Some Truths and Myths About Skin Protection

SunsreenLiving in one of the sunniest, most beautiful places on Earth, sun exposure is a given. If we’re not surfing, we’re snorkeling. If we’re not playing golf, we’re having a barbecue on the beach. Hawaii and sun damage on the skin go hand in hand. At Matsuda, we want our patients to be as educated as possible about the hazards of sun exposure. Let’s see what you know.


These two acronyms are ubiquitous on sunscreen bottles. But they’re not even remotely the same. Some labels say the sunscreen blocks UVB rays. Others say they are broad based. You need a sunscreen that blocks both UVA and UVB rays. Why? They both are beating up your skin. UVA rays penetrate the epidermis and affect the dermis beneath, causing your skin to age and creating the beginnings of skin cancer. UVB rays cause sunburn on the epidermis and also lead to the topical skin cancer lesions.

Skin cancer is the most common form of cancer

This is true. In the U.S. over one million people each year are diagnosed with skin cancer. Probably double that or more are undiagnosed. Those undiagnosed people are where the danger lies.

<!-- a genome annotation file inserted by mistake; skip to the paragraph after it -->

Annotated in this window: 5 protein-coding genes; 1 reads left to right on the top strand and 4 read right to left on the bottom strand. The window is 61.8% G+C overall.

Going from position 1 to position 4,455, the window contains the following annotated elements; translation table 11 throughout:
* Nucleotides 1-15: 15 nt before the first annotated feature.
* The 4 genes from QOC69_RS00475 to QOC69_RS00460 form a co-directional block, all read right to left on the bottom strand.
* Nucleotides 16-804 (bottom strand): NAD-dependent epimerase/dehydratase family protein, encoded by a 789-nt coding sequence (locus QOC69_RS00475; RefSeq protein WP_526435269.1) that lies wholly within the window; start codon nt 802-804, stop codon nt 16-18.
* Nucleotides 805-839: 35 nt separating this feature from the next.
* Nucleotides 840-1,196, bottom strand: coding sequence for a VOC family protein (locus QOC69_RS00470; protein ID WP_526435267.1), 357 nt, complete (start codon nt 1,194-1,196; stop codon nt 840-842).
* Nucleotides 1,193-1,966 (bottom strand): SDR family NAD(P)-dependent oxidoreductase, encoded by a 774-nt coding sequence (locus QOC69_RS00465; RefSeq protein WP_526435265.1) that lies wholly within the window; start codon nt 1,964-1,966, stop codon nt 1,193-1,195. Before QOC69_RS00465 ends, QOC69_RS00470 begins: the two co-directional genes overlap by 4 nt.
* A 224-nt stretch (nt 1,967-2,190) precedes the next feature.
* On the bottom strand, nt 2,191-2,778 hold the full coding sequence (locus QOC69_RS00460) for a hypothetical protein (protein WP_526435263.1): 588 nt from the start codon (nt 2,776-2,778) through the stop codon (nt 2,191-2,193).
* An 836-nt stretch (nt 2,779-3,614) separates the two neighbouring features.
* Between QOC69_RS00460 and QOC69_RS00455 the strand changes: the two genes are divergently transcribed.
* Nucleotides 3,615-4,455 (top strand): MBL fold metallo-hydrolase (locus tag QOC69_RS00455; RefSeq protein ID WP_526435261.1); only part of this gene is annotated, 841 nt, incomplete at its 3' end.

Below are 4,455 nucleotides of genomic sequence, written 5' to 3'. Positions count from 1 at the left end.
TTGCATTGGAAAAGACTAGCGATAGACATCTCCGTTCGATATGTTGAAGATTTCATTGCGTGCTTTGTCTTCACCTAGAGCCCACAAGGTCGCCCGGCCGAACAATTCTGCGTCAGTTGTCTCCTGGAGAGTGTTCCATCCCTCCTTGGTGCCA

If you get skin cancer you die.

This is not even remotely true. Most skin cancers, if detected early enough, are all treatable with surgery. Squamous cell carcinomas and basil cell carcinomas are far less concerning than melanoma, but all skin cancers are treatable, if caught early. That’s why yearly visits to Matsuda Dermatology are necessary, so Drs. Matsuda and Sheu can spot the cancers and pre-cancerous spots before they progress.

Sunscreen prevents skin cancer

Nope. Sunscreen helps block the rays that lead to skin cancer, but just because you have on sunscreen doesn’t mean you can spend every waking minute in the sun without repercussions. Sun damage is cumulative. If you’ve ever received a serious sunburn, like we all did as children, then that damage comes due as an older adult.

If you have lots of moles, you have a higher risk of melanoma

This is true. People with moles, especially large ones, have a higher risk of melanoma. Those moles need to be checked constantly to see if they change shape or color.

How’d you do? Fortunately, YOU don’t have to be the expert because at Matsuda we are. Call us at 808-949-7568 for your yearly skin exam.